Richard Garth, C.J.
1. We allowed the case to proceed in the hope that, as the parties have already incurred so much expense and trouble, we might have arrived at some satisfactory solution of it, which might obviate the probability of any further litigation. But the further we proceeded the more difficult and complicated the matters in dispute became; and we could no longer doubt that both as regards the facts and the law, some very serious questions of title and otherwise are at issue between the parties.
2. Under these circumstances, we felt that in the exercise of our discretion, we should be wrong in attempting to settle so serious a dispute in a summary proceeding under Section 26 of the Insolvent Act.
3. We behave that it has always been the practice of this Court to abstain from deciding difficult questions of title under that section and to leave the parties to settle such questions by a regular suit, and we entirely approve of that practice; see the case of In re Dwarkanath Mitter 4 B.L.R. O.C. 63.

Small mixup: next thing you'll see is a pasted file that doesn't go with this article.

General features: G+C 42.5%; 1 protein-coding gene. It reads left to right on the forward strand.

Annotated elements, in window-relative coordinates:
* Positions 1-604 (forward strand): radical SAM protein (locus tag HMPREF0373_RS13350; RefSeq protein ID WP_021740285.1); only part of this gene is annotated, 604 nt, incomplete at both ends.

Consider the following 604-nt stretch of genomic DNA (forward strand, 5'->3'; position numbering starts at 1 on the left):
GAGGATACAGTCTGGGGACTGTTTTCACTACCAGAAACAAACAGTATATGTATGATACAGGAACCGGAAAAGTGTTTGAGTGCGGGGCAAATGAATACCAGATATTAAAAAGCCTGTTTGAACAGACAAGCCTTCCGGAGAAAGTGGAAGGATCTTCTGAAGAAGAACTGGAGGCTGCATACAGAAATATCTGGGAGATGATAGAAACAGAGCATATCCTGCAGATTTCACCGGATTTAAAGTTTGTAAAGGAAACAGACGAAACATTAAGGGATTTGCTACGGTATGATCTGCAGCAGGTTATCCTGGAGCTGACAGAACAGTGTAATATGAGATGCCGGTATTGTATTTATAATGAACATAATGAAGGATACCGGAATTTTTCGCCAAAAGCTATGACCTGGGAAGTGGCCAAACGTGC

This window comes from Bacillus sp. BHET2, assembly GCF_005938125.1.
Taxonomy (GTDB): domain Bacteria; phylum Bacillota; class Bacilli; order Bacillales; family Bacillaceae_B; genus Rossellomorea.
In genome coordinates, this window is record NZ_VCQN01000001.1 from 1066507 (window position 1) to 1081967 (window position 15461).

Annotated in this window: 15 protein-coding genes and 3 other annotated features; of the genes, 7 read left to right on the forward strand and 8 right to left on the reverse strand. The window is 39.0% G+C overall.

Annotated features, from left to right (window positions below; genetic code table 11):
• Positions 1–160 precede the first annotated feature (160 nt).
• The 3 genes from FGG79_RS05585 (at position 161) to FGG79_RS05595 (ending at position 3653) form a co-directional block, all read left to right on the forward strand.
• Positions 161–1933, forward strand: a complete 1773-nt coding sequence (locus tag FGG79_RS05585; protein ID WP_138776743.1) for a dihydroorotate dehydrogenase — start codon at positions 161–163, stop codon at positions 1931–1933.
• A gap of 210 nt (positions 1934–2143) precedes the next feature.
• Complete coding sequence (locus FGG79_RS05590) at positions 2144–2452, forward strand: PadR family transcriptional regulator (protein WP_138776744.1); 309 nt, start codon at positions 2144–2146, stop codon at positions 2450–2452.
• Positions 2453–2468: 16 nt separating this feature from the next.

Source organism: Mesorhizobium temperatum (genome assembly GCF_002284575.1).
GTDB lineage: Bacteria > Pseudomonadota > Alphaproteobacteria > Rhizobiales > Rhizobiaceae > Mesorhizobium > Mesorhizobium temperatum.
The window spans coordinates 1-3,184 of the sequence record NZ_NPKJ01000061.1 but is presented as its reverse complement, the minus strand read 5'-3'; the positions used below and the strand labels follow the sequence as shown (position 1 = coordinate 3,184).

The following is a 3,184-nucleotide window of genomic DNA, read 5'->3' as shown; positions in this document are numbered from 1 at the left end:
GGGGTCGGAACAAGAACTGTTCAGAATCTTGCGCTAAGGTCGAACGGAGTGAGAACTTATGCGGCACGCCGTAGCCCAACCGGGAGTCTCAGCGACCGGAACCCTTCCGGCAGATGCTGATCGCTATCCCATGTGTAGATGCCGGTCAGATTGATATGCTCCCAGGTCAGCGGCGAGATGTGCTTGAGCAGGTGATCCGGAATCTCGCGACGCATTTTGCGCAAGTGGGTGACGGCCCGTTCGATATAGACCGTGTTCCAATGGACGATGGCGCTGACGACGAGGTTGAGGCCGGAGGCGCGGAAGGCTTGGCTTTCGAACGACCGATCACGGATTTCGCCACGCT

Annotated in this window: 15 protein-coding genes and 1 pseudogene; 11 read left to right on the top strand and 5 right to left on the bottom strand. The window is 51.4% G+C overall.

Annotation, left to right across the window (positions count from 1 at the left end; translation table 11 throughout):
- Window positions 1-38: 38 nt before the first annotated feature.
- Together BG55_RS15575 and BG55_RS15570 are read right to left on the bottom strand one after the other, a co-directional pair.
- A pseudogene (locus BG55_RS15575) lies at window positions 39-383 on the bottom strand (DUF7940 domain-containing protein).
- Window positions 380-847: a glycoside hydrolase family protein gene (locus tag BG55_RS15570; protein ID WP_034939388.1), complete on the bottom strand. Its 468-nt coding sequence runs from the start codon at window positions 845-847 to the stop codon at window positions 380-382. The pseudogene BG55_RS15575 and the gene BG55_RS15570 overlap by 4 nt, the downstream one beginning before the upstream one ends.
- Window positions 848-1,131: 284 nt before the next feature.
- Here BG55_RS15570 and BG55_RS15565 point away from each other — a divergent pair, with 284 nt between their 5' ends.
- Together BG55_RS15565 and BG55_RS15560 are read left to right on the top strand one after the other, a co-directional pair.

4. The procedure under Section 26 is not calculated to effect satisfactorily the trial of difficult questions of title. And our judgment, even if we thought it right to decide the matter, would not be conclusive. Either party might, if they chose, raise the same question again in a regular suit.
5. We think, therefore, that this appeal should be allowed, but we think that under the circumstances the rule (obtained, as we consider it was, at the instance of Mr. Bonnerjee's client) should be discharged without cost on either side, it being quite understood that we give no opinion as to the merits of the dispute.